A single television station has been granted a significant exception to the Federal Communications Commission’s upcoming broadcast spectrum overhaul — a station whose operators made joint campaign contributions to a key lawmaker with oversight authority over the FCC.
House Energy & Commerce Committee Ranking Democrat Henry Waxman — who oversees the FCC — received more than $12,000 in campaign contributions from three television executives in danger of losing broadcast rights after their company missed a crucial agency deadline. The company was subsequently granted the sole exception to the FCC’s rule.
“The timing of the campaign donations is very suspicious,” a source at the FCC familiar with the spectrum deliberations told The Daily Caller. “It appears that you can buy special favors from the FCC worth millions of dollars by giving money to Democrats. Would the result have been the same if the company’s executives were Republican donors? I doubt it.”
In May the FCC finalized plans to hold a spectrum incentive auction, the goal of which is to free up and transition broadcast television ultra-high frequency spectrum space over to the growing mobile broadband services market.
Starting sometime in mid-2015, TV broadcasters will have the opportunity to sell spectrum back to the commission, which will then re-sell it to wireless carriers. Broadcasters choosing not to sell will be repacked (or moved to different spectrum) in order to stay in business.
The central question facing broadcasters is who will be eligible for auction participation, and who will be eligible for repacking in the event they fail to sell their spectrum.
That decision will be left up to the commission based on three FCC broadcast power and classification distinctions — “Class A” and “Full-Power Stations,” which will be eligible for auction participation or repacking, and “Low-Power Stations,” which will be ineligible for auction participation.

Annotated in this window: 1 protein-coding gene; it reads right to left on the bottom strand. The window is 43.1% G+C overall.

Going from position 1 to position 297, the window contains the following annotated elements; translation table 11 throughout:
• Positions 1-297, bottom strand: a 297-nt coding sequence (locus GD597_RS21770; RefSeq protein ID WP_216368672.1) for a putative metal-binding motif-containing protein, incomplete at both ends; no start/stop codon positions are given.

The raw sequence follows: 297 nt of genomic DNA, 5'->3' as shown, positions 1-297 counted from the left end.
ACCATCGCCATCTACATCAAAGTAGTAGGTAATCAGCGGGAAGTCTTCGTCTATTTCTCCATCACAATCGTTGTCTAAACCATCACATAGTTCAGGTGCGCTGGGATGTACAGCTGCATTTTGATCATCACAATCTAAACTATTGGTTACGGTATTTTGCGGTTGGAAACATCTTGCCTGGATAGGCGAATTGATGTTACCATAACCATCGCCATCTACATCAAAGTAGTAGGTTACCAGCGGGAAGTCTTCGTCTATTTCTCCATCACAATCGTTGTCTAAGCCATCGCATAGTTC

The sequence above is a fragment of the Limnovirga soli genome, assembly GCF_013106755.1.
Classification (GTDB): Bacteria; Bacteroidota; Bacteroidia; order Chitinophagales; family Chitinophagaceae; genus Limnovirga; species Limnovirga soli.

Full-Power Stations cover large broadcast ranges and must meet certain public interest requirements. Low-Power Stations cover smaller, more-localized areas and are exempt from those requirements. Class A Stations are former Low-Power Stations that received full-power status by filing an application with the commission, and meeting the public interest protocols.
Class A and Full-Power Stations will either receive millions of dollars by selling their spectrum to the FCC or stay in the television business via new, repacked spectrum, whereas Low-Power Stations are not guaranteed spectrum after the auction — meaning if there’s no room left, they’ll be forced off the air.
That makes the distinction between Class A and Low-Power Stations worth, literally, millions of dollars more for the former.
The commission released its adopted incentive auction rules in June, which established a simple rule: All Low-Power Stations that failed to file applications to become Class A Stations by February 22, 2012 (the date the law authorizing the incentive auction was enacted) would be ineligible to participate in the auction, or be protected through repacking.
All except one — a local station based in Los Angeles, which received a special exception to the rule.